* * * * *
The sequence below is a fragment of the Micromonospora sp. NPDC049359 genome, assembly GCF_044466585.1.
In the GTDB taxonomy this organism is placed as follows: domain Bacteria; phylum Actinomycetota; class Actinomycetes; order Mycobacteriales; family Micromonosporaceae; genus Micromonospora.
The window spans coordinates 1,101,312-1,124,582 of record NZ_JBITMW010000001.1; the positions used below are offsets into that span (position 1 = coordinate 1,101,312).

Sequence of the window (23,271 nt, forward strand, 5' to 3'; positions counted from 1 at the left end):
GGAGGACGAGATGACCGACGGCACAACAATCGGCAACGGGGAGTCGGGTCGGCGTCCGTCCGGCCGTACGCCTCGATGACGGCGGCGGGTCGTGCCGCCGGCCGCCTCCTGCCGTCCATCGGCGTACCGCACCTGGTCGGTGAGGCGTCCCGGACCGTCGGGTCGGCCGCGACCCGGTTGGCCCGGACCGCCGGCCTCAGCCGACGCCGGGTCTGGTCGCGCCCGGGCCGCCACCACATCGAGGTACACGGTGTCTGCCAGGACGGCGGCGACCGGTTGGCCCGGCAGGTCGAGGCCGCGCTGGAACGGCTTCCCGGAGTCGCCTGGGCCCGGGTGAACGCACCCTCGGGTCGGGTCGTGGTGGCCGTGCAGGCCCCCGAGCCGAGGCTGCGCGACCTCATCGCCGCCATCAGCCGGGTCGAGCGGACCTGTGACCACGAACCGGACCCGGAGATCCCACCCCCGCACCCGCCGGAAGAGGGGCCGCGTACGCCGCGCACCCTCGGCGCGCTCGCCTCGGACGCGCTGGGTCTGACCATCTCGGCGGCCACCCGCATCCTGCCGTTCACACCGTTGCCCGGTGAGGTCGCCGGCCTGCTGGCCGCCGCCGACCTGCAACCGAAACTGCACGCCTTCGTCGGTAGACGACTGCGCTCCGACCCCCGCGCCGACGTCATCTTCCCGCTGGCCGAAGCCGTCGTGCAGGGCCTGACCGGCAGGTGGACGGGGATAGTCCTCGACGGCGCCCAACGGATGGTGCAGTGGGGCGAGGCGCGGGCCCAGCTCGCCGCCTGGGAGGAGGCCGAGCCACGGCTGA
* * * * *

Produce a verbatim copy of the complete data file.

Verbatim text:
The sequence below is a fragment of the Micromonospora sp. NPDC049359 genome, assembly GCF_044466585.1.
In the GTDB taxonomy this organism is placed as follows: domain Bacteria; phylum Actinomycetota; class Actinomycetes; order Mycobacteriales; family Micromonosporaceae; genus Micromonospora.
The window spans coordinates 1,101,312-1,124,582 of record NZ_JBITMW010000001.1; the positions used below are offsets into that span (position 1 = coordinate 1,101,312).

Sequence of the window (23,271 nt, forward strand, 5' to 3'; positions counted from 1 at the left end):
GGAGGACGAGATGACCGACGGCACAACAATCGGCAACGGGGAGTCGGGTCGGCGTCCGTCCGGCCGTACGCCTCGATGACGGCGGCGGGTCGTGCCGCCGGCCGCCTCCTGCCGTCCATCGGCGTACCGCACCTGGTCGGTGAGGCGTCCCGGACCGTCGGGTCGGCCGCGACCCGGTTGGCCCGGACCGCCGGCCTCAGCCGACGCCGGGTCTGGTCGCGCCCGGGCCGCCACCACATCGAGGTACACGGTGTCTGCCAGGACGGCGGCGACCGGTTGGCCCGGCAGGTCGAGGCCGCGCTGGAACGGCTTCCCGGAGTCGCCTGGGCCCGGGTGAACGCACCCTCGGGTCGGGTCGTGGTGGCCGTGCAGGCCCCCGAGCCGAGGCTGCGCGACCTCATCGCCGCCATCAGCCGGGTCGAGCGGACCTGTGACCACGAACCGGACCCGGAGATCCCACCCCCGCACCCGCCGGAAGAGGGGCCGCGTACGCCGCGCACCCTCGGCGCGCTCGCCTCGGACGCGCTGGGTCTGACCATCTCGGCGGCCACCCGCATCCTGCCGTTCACACCGTTGCCCGGTGAGGTCGCCGGCCTGCTGGCCGCCGCCGACCTGCAACCGAAACTGCACGCCTTCGTCGGTAGACGACTGCGCTCCGACCCCCGCGCCGACGTCATCTTCCCGCTGGCCGAAGCCGTCGTGCAGGGCCTGACCGGCAGGTGGACGGGGATAGTCCTCGACGGCGCCCAACGGATGGTGCAGTGGGGCGAGGCGCGGGCCCAGCTCGCCGCCTGGGAGGAGGCCGAGCCACGGCTGA